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06-14-2013, 03:25 PM
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Originally Posted by sully1410 View Post
Can some explain this money
Puck thing to me? I know it's a strategy in baseball using the amount of times a player gets on base and it somehow equals runs or something. I know a big part of that is getting a bunch of really cheap players that get on base, and using 3 of them or something to replace a very expensive player.

I'm not sure how that equates to hockey, like at all. I know Gillis is said to be a "money puck" GM but all he really do was convince his star players to take less money, circumvent the cap and place players on LTIR. Frankly I think Gillis is a moron, and if the Vancouver example proved anything is that being money puck doesn't work.

I assume you could use shots or possession or something and reason out that if you have such and such amount I shots from one line you could equal Sidney crosby's pts or something. I don't think I really works in Hockey because it doesn't take into consideration how said star player affects the guys around him.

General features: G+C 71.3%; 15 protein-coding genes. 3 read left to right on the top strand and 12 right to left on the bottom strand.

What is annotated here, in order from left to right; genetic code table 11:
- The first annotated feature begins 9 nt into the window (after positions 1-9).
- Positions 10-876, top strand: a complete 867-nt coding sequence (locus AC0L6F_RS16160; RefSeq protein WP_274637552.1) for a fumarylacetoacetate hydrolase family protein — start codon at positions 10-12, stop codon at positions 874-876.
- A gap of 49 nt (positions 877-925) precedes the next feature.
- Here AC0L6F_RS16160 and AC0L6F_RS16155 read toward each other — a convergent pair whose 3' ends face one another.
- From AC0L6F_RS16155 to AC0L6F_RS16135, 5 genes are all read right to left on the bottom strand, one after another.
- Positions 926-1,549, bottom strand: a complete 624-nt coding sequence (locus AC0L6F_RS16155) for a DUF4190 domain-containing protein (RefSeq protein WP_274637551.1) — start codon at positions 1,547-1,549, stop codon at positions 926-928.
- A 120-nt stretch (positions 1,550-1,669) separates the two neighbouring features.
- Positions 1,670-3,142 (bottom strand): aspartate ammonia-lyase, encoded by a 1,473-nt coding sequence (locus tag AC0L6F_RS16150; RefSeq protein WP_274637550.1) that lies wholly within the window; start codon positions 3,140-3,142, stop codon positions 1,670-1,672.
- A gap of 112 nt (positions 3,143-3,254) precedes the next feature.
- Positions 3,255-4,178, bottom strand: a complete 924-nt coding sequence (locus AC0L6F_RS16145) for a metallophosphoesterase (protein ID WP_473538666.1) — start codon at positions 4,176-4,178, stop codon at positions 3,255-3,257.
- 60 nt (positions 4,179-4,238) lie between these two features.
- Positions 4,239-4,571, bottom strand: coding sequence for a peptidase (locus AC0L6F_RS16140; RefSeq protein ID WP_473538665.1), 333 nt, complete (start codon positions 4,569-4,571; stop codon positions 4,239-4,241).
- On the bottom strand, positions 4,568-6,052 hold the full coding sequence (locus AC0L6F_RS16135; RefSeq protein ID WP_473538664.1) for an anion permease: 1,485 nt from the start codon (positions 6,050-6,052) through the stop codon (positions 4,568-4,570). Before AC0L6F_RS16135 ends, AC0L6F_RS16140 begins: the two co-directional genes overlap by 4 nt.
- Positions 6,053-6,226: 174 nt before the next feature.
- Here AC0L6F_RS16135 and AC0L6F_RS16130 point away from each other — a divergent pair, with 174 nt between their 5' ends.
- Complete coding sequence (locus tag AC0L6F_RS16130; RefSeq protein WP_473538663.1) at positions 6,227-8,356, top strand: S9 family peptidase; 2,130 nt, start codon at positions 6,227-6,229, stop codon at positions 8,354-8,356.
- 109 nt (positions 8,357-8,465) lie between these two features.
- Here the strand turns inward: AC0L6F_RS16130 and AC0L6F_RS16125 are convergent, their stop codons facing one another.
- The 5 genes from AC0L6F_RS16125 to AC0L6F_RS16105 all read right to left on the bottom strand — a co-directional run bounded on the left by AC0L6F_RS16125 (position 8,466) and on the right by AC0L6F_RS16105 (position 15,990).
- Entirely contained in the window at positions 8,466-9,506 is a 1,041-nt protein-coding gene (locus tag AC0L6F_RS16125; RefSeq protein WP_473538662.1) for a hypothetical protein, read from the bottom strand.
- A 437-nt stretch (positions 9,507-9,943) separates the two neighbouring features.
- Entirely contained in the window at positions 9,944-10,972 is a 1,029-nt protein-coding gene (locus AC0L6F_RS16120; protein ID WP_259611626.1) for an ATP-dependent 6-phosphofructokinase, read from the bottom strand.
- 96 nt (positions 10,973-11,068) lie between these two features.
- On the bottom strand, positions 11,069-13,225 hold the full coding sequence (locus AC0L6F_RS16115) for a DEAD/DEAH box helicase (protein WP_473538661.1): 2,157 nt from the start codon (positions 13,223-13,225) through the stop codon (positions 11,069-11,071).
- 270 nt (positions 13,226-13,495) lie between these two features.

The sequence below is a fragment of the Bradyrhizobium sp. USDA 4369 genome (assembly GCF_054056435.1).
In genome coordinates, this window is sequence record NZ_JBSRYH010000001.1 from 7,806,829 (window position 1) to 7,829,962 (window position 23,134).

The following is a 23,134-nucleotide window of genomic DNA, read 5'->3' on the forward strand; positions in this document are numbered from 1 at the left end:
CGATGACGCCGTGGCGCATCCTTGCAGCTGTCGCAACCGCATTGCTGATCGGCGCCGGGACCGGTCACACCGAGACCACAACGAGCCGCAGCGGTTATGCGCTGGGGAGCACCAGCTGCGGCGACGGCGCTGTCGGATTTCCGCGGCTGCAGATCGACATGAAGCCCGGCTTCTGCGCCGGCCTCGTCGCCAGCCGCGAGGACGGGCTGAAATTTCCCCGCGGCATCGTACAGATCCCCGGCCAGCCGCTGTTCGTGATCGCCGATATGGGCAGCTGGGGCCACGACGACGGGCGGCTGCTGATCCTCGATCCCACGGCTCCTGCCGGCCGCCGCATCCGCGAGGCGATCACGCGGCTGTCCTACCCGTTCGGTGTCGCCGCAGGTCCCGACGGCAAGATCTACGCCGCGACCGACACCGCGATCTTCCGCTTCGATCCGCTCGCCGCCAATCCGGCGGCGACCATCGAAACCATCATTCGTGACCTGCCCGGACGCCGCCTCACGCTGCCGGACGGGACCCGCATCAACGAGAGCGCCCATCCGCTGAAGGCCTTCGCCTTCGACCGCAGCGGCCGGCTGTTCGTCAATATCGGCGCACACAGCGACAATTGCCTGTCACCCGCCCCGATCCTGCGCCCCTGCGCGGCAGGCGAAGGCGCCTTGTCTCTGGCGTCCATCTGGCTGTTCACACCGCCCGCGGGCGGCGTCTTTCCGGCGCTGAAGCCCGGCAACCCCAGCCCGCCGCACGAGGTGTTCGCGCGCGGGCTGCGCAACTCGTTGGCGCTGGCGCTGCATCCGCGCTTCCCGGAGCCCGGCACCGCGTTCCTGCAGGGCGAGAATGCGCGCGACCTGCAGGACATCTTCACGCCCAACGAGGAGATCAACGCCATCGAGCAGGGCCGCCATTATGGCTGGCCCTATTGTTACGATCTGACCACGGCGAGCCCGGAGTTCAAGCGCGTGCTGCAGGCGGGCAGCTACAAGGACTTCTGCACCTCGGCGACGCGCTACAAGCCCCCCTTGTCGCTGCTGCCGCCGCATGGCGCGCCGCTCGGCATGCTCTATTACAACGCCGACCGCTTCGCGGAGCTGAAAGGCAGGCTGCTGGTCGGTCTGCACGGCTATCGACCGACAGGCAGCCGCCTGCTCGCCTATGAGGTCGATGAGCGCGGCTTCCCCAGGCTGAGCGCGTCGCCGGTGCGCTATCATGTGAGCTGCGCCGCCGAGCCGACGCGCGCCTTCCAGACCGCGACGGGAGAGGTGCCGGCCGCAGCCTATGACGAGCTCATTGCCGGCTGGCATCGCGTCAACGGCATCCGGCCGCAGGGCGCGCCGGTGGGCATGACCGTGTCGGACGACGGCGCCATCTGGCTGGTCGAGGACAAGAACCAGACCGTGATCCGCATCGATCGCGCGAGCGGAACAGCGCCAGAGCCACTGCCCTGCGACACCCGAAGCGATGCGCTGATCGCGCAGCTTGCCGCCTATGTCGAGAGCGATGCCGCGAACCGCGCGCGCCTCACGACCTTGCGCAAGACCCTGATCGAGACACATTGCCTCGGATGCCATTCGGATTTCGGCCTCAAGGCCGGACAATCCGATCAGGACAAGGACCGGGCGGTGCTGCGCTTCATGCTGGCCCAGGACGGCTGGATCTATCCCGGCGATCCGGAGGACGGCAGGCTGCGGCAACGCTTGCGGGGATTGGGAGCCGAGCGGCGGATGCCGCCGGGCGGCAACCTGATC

I dunno. Someone help me out here?
In baseball it's about valueing the stats that correlate to wins, not something like home runs, and getting those players instead. IE On base average > Batting Average

In hockey it would be looking at stats that correlate most closely to wins, which, contrary to many people's beliefs, is not goals. If we can agree that the bruins and the blackhawks are at least pretty close to equal, you can see that boston was able to make the final with less guys with 'star level' sniping talent, and more of a team of solid guys who keep up the pressure and just outchance opponents.

a "Moneypuck" guy is a guy that helps his team win more than his salary (often related to points) implies, by other measures, like possession and out-chancing opponents.

(Like Burmistrov Sarcasm but only sort of )

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